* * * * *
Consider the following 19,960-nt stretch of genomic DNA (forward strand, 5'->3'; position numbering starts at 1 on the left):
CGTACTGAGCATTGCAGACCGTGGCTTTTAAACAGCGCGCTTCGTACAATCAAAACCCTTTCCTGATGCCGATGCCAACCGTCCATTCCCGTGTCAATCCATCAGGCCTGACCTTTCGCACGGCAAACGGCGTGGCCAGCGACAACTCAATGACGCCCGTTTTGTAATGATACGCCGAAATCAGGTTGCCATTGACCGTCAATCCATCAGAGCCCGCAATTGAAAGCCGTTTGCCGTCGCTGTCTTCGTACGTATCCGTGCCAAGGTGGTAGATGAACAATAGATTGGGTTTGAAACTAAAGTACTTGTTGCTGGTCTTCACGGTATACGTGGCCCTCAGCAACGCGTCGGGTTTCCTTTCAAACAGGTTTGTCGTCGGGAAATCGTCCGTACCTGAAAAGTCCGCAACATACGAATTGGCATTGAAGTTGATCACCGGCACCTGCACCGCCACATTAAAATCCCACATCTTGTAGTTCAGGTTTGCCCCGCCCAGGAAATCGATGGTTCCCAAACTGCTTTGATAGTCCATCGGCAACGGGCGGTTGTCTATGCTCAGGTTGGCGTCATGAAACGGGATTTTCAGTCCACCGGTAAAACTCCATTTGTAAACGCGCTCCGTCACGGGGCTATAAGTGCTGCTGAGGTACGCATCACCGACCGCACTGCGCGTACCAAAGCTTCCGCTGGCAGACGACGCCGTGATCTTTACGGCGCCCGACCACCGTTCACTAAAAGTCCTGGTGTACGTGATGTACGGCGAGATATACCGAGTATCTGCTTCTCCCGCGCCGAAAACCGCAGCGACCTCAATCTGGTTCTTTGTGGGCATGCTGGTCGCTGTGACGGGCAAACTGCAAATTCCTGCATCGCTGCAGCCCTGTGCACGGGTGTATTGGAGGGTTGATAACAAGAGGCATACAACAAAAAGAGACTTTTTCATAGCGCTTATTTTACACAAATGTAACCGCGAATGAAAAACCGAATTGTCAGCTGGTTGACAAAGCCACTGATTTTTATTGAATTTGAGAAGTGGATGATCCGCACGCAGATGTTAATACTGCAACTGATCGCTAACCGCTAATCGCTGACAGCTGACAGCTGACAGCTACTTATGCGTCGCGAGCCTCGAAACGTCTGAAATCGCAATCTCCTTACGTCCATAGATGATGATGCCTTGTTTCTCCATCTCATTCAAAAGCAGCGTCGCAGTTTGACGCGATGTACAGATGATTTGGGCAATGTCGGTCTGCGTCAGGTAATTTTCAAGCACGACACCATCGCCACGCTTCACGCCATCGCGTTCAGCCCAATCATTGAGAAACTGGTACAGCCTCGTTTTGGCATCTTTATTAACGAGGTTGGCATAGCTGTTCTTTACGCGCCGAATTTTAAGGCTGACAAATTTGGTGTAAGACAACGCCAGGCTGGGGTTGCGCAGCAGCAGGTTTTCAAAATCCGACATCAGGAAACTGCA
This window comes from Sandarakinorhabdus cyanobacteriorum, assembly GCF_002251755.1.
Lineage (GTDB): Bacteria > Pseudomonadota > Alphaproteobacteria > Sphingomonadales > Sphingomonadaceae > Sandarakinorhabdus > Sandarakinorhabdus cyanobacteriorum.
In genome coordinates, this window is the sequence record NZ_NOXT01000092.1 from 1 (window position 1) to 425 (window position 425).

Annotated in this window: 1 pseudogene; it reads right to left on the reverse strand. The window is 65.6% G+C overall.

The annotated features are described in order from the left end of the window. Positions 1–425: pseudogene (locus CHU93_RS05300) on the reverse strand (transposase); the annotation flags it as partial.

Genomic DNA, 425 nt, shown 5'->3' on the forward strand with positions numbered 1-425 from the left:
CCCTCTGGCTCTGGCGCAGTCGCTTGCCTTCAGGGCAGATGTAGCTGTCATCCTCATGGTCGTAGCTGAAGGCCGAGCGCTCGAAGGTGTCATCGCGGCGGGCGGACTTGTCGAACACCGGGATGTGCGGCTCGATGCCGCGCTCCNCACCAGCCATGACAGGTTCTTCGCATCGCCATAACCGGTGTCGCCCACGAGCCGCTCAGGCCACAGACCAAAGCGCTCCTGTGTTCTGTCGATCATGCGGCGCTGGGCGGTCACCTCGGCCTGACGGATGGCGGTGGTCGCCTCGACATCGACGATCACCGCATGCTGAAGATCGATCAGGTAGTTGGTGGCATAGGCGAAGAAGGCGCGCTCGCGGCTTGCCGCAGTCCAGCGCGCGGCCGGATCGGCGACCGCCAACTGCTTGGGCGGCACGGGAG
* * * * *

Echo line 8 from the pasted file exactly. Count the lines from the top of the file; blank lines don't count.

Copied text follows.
Genomic DNA, 425 nt, shown 5'->3' on the forward strand with positions numbered 1-425 from the left: